Theresa May is “bitterly disappointed” the US has opted to impose a tax on the C-Series jet made by Bombardier, one of Northern Ireland’s biggest employers.
In the British prime minister’s opinion it threatens “vital” jobs, and some analysts claim that the US Department of Commerce’s proposed 220% import tariff sets a dangerous trade precedent, and is not dissimilar to similar state aid afforded America’s car industry, or rival Boeing.
Boeing complained it recently lost out on a major order because of unfair UK and Canadian subsidies. Bombardier said it would fight the “absurd” ruling.
The UK government and trade unions fear the imposition of tariffs could make Bombardier question remaining in Northern Ireland, where it employs 4,100 people in four locations.
About 1,000 jobs are linked to the C-Series, the wings of which are made at a purpose-built, near-600-million-euro factory at Queen’s Island in Belfast. The programme is not just important to Bombardier jobs in Belfast, but also to 15 smaller aerospace firms in NI and dozens more across the UK which make components for the wings.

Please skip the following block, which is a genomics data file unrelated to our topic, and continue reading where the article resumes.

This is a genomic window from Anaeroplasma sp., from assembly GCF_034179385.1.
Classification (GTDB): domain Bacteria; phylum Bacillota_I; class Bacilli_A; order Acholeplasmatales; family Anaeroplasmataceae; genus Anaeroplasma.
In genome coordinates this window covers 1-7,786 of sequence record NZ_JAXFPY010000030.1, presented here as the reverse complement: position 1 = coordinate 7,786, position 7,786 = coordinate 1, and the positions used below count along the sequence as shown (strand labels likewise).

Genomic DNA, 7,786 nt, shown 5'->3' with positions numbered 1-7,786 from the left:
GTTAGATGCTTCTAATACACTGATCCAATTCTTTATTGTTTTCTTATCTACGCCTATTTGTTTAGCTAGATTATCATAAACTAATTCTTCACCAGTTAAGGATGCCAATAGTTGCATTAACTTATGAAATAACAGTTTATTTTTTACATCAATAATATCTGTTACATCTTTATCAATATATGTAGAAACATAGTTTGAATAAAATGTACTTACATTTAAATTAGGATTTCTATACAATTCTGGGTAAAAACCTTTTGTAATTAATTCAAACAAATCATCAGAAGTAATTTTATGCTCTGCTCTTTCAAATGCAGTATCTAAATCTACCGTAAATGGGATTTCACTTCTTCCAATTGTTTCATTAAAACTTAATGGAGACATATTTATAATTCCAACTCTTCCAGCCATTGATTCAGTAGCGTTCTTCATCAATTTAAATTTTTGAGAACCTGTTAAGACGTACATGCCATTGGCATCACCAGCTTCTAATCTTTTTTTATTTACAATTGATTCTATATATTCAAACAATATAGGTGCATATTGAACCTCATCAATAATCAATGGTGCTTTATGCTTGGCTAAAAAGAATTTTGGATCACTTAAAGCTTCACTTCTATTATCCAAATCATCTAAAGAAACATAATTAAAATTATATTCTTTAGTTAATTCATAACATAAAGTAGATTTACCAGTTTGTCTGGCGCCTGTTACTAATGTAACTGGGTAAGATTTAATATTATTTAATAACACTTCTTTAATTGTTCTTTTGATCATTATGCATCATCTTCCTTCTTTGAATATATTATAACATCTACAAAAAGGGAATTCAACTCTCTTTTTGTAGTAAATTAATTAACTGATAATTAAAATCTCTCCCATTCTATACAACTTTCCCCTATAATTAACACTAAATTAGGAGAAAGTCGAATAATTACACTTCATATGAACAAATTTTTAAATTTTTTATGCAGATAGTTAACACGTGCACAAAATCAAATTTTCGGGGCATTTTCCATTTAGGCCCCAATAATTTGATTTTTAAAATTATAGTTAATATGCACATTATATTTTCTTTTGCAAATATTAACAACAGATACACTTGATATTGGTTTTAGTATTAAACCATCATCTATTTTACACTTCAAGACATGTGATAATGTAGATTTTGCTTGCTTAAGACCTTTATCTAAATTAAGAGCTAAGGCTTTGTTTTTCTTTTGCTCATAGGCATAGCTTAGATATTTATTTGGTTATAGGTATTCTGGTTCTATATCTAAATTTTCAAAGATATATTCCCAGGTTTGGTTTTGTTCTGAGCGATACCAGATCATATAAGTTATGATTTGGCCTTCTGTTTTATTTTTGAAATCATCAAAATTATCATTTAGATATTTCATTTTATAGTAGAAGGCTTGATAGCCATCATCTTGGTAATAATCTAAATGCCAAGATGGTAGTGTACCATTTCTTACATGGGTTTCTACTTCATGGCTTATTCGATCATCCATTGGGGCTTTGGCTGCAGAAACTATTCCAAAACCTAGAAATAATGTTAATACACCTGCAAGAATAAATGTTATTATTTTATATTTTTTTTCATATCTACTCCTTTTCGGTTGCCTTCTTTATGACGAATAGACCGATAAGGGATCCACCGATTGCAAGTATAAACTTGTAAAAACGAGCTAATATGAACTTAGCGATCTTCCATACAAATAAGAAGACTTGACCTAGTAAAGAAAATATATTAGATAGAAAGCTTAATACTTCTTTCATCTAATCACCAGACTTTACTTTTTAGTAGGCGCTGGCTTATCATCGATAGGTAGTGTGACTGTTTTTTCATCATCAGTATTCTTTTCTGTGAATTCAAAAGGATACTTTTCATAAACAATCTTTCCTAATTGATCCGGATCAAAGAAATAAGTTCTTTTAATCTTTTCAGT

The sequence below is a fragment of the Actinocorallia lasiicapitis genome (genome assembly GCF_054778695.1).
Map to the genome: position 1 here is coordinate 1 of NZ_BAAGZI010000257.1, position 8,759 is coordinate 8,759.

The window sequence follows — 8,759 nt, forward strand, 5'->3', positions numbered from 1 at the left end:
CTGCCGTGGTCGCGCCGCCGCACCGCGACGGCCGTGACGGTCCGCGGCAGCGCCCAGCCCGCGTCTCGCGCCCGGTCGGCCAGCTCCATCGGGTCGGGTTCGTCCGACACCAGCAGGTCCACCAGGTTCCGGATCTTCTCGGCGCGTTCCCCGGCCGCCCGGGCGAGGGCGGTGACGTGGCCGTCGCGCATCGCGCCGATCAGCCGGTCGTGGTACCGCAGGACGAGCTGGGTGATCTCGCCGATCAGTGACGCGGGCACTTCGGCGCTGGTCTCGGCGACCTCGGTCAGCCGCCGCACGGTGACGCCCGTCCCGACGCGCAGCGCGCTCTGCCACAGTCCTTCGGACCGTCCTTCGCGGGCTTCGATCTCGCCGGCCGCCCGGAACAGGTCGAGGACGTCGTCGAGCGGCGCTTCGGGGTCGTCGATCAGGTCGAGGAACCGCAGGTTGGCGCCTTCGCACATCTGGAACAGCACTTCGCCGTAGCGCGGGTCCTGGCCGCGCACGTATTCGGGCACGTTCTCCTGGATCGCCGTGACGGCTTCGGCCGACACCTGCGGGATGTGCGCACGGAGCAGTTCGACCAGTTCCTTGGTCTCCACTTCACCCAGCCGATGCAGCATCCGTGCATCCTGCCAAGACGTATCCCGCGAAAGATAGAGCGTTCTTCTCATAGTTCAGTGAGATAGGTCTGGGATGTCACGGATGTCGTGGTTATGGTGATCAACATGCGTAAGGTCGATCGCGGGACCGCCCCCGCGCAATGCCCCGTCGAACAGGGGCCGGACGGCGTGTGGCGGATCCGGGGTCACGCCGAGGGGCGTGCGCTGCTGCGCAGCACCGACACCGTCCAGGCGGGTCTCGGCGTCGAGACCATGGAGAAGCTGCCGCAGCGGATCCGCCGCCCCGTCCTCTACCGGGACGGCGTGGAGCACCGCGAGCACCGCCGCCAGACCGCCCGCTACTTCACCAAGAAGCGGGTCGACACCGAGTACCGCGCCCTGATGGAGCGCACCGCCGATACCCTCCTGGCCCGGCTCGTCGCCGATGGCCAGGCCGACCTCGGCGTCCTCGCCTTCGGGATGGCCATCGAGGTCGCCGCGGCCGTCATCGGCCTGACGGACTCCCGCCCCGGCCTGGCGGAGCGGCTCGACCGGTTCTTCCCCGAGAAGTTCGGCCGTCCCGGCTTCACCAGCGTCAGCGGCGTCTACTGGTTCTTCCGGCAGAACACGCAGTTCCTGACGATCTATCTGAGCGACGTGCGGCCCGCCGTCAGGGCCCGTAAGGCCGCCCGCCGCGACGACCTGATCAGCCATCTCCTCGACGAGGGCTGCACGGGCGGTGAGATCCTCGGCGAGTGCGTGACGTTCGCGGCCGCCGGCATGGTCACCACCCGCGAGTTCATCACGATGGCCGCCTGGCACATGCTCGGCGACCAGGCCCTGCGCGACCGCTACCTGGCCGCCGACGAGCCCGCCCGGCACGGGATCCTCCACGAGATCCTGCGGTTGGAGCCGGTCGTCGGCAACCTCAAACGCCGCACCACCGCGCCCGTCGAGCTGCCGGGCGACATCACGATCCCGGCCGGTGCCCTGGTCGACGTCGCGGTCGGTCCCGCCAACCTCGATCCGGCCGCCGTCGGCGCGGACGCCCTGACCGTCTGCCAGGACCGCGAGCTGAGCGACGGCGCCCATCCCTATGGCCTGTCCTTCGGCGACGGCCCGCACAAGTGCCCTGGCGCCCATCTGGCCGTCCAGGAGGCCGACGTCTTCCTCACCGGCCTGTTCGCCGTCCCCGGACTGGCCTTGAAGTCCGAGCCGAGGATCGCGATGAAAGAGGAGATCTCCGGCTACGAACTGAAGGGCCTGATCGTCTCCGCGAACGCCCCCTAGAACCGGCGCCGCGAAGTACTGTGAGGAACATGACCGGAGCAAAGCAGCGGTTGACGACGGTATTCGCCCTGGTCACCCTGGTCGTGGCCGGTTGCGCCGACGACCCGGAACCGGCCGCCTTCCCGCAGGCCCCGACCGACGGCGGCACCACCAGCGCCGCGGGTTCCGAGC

The major order made last year from US airline Delta was a multi-billion euro deal for up to 125 of the jets.
US Secretary of Commerce Wilbur Ross said one reason for the tariff ruling was Bombardier’s failure to cooperate with the investigation.
Bombardier, which bought Short Brothers in 1989, is one of Northern Ireland’s largest employers.
The UK Government and Northern Ireland Executive pledged to invest more than 153 million euros in the establishment of the C-Series manufacturing programme, while the company received more than 850 million euros from Quebec’s provincial government in 2015 when its fortunes appeared to be ailing.